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Projecting John Carlson

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The Capitals’ No. 1 defenseman set career-highs across the board in 2014-15. What can we expect moving forward?

Brace Hemmelgarn-USA TODAY Sports

The offseason departure of Mike Green leaves John Carlson as the Capitals' primary offensive blueliner. It's a role for which he's already pretty well suited; the 25-year-old Carlson finished fifth among defensemen in points in 2014-15 while playing tough minutes, with good underlying numbers, as well — second on the Caps' blueline in Corsi (to Nate Schmidt) and passing offense (again, to Schmidt), too.

With Green in Detroit and with Matt Niskanen's more modest output, one of the team's pressing questions going forward is whether Carlson can keep it up. He's certainly at an age where big jumps in performance are possible, but there's no guarantee he maintains that high level of production.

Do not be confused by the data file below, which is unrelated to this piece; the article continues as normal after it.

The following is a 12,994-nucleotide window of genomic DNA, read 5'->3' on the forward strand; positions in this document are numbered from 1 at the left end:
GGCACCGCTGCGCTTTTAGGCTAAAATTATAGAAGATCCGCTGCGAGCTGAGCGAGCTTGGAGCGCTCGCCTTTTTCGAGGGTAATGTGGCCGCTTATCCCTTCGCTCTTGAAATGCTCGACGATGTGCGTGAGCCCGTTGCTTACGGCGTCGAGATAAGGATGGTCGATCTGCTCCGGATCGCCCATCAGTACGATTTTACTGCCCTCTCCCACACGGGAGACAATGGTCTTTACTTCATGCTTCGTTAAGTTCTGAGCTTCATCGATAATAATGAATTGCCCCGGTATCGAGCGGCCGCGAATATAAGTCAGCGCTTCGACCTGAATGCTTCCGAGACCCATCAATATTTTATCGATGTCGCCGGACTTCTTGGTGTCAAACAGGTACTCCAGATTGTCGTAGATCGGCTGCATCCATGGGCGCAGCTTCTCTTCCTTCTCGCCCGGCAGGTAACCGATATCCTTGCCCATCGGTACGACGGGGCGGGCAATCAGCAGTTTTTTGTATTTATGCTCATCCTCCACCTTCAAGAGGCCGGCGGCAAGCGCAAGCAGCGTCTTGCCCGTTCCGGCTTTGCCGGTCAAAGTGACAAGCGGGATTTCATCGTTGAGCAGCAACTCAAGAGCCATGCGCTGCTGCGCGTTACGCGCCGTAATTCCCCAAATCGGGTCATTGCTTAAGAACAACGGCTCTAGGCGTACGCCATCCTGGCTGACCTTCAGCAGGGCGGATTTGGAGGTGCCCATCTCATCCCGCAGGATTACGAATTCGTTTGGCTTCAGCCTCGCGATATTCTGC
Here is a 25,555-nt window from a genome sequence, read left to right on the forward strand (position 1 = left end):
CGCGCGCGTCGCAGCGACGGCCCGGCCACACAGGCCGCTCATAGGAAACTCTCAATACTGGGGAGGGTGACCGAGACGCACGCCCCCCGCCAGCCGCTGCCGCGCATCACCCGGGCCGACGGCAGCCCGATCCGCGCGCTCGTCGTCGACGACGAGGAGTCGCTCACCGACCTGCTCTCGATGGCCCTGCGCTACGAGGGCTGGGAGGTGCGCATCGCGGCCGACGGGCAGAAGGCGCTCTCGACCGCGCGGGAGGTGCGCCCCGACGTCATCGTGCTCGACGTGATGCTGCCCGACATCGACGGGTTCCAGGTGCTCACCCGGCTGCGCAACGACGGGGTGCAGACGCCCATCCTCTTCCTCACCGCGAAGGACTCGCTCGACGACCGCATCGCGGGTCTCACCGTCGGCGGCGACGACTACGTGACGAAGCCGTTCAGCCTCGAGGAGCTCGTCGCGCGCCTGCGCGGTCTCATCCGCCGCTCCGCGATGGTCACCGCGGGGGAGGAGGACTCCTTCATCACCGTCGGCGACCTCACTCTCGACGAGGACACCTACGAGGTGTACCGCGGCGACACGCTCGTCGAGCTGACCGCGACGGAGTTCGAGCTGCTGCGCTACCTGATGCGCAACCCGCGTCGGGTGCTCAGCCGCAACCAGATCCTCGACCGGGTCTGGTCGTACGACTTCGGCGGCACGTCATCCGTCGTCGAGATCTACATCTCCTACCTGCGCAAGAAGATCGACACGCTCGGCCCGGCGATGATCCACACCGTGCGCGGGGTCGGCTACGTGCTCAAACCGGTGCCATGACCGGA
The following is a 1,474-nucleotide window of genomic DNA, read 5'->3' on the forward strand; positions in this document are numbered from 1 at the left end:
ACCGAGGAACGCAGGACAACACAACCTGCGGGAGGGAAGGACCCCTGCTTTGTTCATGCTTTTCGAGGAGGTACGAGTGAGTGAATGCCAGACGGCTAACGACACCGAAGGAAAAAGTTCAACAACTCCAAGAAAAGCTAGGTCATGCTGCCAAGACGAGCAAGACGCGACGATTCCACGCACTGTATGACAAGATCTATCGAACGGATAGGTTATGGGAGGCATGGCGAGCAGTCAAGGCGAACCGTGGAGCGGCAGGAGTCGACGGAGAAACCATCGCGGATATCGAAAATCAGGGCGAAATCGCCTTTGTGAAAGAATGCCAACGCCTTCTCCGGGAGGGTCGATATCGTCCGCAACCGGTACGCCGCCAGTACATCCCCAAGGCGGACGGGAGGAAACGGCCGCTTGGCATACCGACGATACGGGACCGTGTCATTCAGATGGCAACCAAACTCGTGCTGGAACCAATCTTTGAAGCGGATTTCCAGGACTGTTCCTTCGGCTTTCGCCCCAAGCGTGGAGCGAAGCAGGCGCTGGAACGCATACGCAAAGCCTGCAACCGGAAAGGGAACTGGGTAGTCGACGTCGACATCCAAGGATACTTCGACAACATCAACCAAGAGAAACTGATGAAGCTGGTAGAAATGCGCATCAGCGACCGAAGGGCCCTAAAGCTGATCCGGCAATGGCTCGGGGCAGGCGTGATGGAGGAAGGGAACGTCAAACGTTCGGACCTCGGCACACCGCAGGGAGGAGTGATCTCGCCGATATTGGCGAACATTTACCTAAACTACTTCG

Indications are that on this team, Carlson can.

Offense comes mainly on the power play or at five on five. The former is a fairly easy case to analyze. Green was terrific playing the power-play point for the Caps — over the last three years, he ranked third in points per 60 at five on four, and fourth in assists per 60 (first in primaries). But Carlson was slightly better — second (to Kevin Shattenkirk) and first (third in primaries), respectively, and scored more goals in his own right.

At the very least, Carlson should be able to match Green's output — that would have meant an additional 17 points in 2014-15 or 15 in 2013-14, for a total of about 30-35 (or more if the Capitals draw more penalties). With that much power play production, Carlson only needs to produce minimally at 5-on-5 to hit 40 points.

And Carlson over his career has been much better than "minimally productive" at five on five. Some basic 5-on-5 stats, via Hockey Analysis:

Season

TOI (min)

G/60

A1/60

A2/60

P/60

On-ice sh%

SOG/60

IPP

2010-11

1369

0.26

0.35

0.44